Thinking Inside Out: How cities can contribute to solving global problems

September 16, 2014 · The New School, New York

thinking inside out
As a contribution to building and deepening the conversations leading towards United Nations Conference on Housing and Sustainable Urban Development (Habitat III) to take place in 2016, this event gathered leading academics and practitioners from a wide spectrum of areas of expertise and regions of the world. The purpose of the event was to shift the inward-looking focus on role of the cities and their problems to the urban as the source of solutions to solve global problems.

In a truly interdisciplinary fashion, this event challenged conventional wisdom and suggested that cities have been largely ignored in global economic and climate discussion. Speakers affirmed that cities are the sites of growth, radical change, and civic action. Cities are the locus of many impacts of global problems, but they also can be leading global actors.

The idea of "thinking inside-out" sprung from the intention to bridge gaps between climate change and urban planning literature (specifically in the Fifth Assessment of the Inter-Governmental Panel on Climate Change). Among the most interesting lessons from this approach is the awareness that a window of opportunity has opened in the next two decades in places where emissions from urbanization growth are not yet locked in, that is in the cities of the Global South.

The concept of "co-location" -a particularly resourceful strategy- was discussed as having a powerful potential for mitigation: co-location of residential and workspaces, increased density, increased connectivity and accessibility through increased street density, and mixed land-use zoning should be increasingly promoted as means to reduce emissions. The physical, material aspect of the actual construction of cities was also stressed, for if new urban growth is built with the same materials and processes used now, the emissions and energy use from accommodating new urbanization will outperform current energy savings.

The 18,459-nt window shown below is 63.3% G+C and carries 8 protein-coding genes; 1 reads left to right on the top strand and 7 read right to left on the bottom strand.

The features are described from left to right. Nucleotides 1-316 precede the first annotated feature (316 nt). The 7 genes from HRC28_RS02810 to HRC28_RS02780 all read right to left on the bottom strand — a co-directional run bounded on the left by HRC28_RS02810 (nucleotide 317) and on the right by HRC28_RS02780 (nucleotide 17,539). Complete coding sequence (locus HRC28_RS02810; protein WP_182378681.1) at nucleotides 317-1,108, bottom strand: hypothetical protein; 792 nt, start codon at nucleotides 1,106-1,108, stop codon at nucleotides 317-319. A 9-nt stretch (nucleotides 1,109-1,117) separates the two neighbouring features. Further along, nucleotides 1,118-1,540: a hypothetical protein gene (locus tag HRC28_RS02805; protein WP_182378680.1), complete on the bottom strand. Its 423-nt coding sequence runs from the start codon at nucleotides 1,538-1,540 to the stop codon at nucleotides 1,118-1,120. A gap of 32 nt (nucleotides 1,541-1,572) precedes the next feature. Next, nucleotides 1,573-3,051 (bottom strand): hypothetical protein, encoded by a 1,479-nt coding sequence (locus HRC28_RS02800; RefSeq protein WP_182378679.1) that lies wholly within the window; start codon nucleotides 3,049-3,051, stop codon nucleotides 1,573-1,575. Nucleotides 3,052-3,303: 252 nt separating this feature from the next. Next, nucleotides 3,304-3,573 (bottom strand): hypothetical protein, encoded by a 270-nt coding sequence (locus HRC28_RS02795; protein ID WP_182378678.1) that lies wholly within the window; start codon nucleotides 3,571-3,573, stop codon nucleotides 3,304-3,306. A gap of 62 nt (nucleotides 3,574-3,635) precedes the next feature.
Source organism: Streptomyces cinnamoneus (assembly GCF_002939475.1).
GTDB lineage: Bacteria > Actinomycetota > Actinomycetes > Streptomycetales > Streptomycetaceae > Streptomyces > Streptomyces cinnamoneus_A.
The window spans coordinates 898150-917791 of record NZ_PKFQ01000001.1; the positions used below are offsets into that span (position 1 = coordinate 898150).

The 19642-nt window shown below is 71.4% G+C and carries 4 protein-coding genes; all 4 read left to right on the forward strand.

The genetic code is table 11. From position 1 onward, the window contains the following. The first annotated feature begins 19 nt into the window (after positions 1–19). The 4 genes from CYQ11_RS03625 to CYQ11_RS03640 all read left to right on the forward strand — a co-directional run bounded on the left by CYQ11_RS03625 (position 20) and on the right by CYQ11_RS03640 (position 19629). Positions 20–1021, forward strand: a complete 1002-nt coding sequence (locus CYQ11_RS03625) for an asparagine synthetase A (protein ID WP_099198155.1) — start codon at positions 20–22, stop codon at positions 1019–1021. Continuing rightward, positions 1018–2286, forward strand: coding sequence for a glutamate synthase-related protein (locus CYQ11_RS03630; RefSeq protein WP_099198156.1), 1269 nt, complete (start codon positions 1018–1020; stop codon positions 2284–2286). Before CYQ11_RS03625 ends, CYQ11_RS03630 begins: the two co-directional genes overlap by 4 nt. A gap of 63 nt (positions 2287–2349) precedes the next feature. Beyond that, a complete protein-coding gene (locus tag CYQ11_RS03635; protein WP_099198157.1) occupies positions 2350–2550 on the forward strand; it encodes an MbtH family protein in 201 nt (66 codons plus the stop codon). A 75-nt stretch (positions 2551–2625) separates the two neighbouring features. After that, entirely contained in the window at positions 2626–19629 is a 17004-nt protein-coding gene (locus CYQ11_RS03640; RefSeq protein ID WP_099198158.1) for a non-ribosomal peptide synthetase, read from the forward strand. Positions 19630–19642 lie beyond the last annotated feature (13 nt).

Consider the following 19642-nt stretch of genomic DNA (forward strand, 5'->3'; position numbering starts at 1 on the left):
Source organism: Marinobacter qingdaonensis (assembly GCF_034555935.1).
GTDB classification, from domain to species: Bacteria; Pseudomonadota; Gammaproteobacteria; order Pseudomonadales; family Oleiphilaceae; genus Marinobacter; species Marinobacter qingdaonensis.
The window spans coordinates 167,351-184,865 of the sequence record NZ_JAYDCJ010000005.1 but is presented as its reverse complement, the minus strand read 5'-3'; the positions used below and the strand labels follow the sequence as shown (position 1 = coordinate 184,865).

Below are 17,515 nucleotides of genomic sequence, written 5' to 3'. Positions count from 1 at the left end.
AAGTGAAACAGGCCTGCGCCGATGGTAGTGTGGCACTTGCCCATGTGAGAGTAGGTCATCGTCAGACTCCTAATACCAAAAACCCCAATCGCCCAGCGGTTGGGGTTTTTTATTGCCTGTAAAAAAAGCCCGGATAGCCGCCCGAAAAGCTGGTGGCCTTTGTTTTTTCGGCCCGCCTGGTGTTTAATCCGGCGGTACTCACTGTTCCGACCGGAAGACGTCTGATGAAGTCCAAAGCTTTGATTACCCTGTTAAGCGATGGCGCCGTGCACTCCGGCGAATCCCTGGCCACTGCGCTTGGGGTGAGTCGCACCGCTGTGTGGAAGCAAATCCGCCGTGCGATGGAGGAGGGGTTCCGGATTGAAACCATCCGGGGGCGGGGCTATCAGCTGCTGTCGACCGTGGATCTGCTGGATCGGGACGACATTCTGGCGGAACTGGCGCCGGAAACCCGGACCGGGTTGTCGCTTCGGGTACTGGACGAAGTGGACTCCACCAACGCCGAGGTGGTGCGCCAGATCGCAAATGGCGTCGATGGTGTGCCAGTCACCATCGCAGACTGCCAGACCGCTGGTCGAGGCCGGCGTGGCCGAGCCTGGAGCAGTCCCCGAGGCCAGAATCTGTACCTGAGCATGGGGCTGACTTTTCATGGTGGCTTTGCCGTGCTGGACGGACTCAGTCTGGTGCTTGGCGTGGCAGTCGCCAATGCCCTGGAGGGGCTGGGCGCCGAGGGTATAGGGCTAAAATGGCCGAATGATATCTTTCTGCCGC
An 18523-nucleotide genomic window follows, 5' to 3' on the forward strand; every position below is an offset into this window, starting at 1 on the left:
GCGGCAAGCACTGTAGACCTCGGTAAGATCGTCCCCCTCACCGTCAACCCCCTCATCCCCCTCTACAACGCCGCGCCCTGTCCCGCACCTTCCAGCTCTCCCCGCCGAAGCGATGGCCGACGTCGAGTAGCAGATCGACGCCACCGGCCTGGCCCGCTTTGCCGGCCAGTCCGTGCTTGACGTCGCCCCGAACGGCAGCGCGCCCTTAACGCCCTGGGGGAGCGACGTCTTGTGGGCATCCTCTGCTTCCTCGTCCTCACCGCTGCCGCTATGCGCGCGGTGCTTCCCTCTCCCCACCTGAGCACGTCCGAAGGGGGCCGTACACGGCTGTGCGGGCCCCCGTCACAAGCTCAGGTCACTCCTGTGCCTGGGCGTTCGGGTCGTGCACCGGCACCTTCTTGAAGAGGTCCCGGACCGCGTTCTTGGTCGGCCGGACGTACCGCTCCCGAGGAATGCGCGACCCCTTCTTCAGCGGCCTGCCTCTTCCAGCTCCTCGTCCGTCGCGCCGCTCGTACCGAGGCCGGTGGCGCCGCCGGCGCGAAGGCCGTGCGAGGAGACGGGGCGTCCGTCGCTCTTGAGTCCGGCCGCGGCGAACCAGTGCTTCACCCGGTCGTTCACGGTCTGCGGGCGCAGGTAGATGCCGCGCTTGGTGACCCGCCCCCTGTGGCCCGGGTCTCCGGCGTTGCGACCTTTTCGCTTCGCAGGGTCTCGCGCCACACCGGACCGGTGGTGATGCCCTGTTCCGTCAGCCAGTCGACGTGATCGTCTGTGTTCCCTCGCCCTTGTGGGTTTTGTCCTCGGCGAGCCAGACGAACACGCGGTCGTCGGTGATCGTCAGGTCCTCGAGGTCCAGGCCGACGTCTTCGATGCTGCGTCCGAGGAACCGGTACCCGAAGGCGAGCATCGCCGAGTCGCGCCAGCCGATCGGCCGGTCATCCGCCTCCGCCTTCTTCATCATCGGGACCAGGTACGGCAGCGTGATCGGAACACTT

New York City was also discussed in the event, extending the argument of French economist Thomas Piketty that inequality is not leveling off as suggested earlier by the work of Simon Kuznets and the "Kuznets curve". Piketty was applied to the urban realm, and the consequences were shown of adjusting the stock or increasing the flow to overcome current constrains of the housing market. In New York, the stock is depleted, homelessness has dramatically increased -from individuals to whole families, hidden homelessness –those left outside of the system- and incomes remain stagnant. Inequality has increased rapidly. Nonetheless, the city's population increases, mostly sustained by continued international immigration.

It was provocatively suggested to consider reconfiguring the city's land use, and start redirecting subsidies to the poor and not as currently targeting higher income brackets. This urgency was portrayed in rather stark terms: "If the New York City Housing Authority's housing units were a city, it would be more populous than Boston or Seattle", suggesting that "tenants of public housing stand in a rat-infested half a million-dollar property".

"Thinking Inside Out" also pushed the audience to think of a future that is already different, and has already arrived: "This is the 21st century. It is not the 20th century of high income countries". It was argued that growth must be dematerialized and decarbonized, because only then built-in injustices and high emissions will be prevented. Innovative philanthropy-driven funds, land-based finance, and supportive systems of cities were a few of the initiatives discussed.

At the conclusion, the audience was invited to consider cities' contributions along the following lines: if the world is to accommodate two billion more people, then first, the economic pie must get bigger (we need to have more if we want to better provide); second, productivity must increase (we need to do better if we are to improve); and third, the configuration of the pie in terms of income distribution, urban form, infrastructure planning, and governance must also change. The rebalancing of the shares of the pie seems to be inevitable. There were also important warnings as the planetary process of Habitat III approaches: shrinking support or overconfidence in public policy and an overly narrow perspective on cities that overlooks the rural-urban continuum, among others.

If Habitat I supported government intervention and self help, and Habitat II did not pay attention to climate change, Habitat III should be centered on national urban policies as well as strengthening local governments. This full agenda justifies an active engagement of academics and practitioners with many perspectives and disciplines.


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